The Last Post

Well not quite, I’ll still be posting regular blog posts. But this will be the last of my one photograph posts for a while.

I’d like to get your opinion though.

  1. Did you enjoy the posts
  2. Where there too many

Right now I’m sitting in the airport at Hong Kong waiting for my flight to the UK. It’s night, so not a lot to see

I’ll get home tomorrow and then I’ve got to sort through the photographs, grade the keepers, and upload them to Flickr for future blog posts, similar to the series I did from France.

My visit to Japan wouldn’t have happened if my wife Elaine hadn’t encouraged me to go. And I also have to thank Jamie, my eldest son for putting up with me and showing me some of the incredible sights in Japan. My other son Andrew made sure I got to the airport on time and he’s picking me up tomorrow. Finally, thanks Debbie for helping Elaine whilst I was away

Advertisements

Shukkei-en Garden

After the overcrowded gardens of Kyoto it was really nice to visit somewhere peaceful and quiet, yet right in the heart of the city of Hiroshima.

Shukkei-en Garden has a history dating back to 1620 when an expert in the construction of Japanese gardens was brought in from Kyoto by the seventh lord of the Hiroshima Han.

The lake in the garden is full of Carp and you can buy food to feed them for a very modest fee.

So that’s it. My final one photograph post from Japan. Tomorrow I take the Shinkansen to Hakata and the airport before flying to Hong Kong.

It’s been fun writing these posts whilst I’ve been in Japan and I hope you have enjoyed them.

I’ve crammed so much into this trip so look out for more posts about Japan with lots of photographs, once I’ve recovered from the jet lag.

Kyoto, Too Many Tourists

Early start from Hiroshima today to get into Kyoto at 08:30. Straight out to the Bamboo Trail to find thousands of tourists already there so absolutely no chance of the iconic photograph. Didn’t stay long as it was just too crowded.

Next stop the Golden Temple and it was worse there. I was literally marshalled along the path through the gardens but I did manage to break away to get a photograph at one spot were they weren’t trying to move us along.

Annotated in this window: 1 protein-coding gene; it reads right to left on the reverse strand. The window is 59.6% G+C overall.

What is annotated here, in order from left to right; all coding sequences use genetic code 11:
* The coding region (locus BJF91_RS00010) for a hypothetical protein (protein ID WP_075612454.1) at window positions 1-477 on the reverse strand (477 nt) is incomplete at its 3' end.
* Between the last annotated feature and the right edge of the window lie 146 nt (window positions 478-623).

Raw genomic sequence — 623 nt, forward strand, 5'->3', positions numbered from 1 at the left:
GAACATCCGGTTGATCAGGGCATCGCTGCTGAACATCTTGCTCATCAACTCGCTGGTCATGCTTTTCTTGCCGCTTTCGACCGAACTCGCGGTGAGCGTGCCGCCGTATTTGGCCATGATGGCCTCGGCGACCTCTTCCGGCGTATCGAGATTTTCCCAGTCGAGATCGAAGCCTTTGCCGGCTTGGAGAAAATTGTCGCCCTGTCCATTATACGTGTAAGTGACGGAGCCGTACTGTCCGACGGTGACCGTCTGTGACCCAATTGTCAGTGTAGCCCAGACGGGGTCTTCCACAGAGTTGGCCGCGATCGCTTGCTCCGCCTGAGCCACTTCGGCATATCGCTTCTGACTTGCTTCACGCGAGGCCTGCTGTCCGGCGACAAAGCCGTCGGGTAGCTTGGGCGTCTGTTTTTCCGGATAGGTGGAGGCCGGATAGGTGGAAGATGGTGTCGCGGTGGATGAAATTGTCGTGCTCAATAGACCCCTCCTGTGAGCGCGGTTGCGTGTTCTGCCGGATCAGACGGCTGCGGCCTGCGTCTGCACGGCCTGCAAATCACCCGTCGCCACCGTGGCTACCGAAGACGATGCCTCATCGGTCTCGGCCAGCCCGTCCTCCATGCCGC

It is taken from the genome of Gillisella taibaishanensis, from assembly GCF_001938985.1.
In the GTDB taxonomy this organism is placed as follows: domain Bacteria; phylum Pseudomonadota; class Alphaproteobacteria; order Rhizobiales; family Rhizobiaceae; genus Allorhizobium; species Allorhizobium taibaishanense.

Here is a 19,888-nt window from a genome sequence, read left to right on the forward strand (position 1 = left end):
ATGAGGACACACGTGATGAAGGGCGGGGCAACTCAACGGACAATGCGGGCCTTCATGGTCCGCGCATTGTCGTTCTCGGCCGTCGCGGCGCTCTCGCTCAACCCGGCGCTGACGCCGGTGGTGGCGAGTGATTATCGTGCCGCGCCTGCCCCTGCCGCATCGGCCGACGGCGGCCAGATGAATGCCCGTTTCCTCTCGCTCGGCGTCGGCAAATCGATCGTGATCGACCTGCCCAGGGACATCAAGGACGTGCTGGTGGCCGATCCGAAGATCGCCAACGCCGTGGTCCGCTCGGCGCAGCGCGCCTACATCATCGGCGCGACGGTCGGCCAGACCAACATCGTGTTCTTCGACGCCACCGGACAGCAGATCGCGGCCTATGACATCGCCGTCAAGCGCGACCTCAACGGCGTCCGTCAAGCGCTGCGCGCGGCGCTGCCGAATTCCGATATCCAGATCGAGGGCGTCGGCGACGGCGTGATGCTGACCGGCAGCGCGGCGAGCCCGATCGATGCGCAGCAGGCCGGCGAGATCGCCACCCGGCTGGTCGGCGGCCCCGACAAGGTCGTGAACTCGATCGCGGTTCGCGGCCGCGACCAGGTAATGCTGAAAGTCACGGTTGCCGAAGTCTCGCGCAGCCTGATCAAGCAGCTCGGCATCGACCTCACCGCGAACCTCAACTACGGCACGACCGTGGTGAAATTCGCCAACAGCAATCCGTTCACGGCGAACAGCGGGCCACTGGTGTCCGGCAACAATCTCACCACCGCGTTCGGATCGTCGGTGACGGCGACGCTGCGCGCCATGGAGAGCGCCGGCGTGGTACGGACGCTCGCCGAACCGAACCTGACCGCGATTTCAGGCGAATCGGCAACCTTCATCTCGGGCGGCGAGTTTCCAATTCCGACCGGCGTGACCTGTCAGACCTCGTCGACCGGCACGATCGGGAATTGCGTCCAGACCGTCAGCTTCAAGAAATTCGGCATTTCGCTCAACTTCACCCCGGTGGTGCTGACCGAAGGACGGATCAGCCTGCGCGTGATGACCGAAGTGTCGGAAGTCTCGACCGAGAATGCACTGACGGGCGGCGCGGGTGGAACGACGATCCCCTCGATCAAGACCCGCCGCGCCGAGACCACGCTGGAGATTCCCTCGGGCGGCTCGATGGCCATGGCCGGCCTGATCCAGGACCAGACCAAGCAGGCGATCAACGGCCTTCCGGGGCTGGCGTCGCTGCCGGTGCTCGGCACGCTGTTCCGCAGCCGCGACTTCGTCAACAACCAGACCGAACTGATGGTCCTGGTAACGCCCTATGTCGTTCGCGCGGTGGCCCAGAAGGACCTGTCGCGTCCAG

It’s no fun everyone trying to get a photograph, the Japanese are pretty polite, waiting their turn, but I’m ashamed to say it was the Europeans, Americans, and Australians pushing their way in with no thought to anyone else.

Anyway I decided to move on to the Silver Pavilion and at first it seemed to be quieter there. But then two coach loads turned up and from that point it all went downhill fast. In the end I gave up trying to take photographs and headed away from the main tourist areas to find a beautiful peaceful garden off the beaten path.

Now although I’m getting at tourists I realise that I’m one myself. There were probably other photographers today thinking “I wish he’d get out of the way”

Over this last year I have come to realise that unless you are prepared to be at a location at the crack of dawn you are not going to get a photograph without someone being in the background. Either that or you look for out of the way places that no one visits. It’s just the way it is now.

Nishika Market was the same you couldn’t move there, so I’m the end I crossed the river to Gion District, famous for its geiko or geishas.

Although much quieter, there were still a lot of people about and although I did see two genuine geisha, in a hurry to get somewhere, or maybe avoid the tourists, it would have been impolite to photograph them without asking.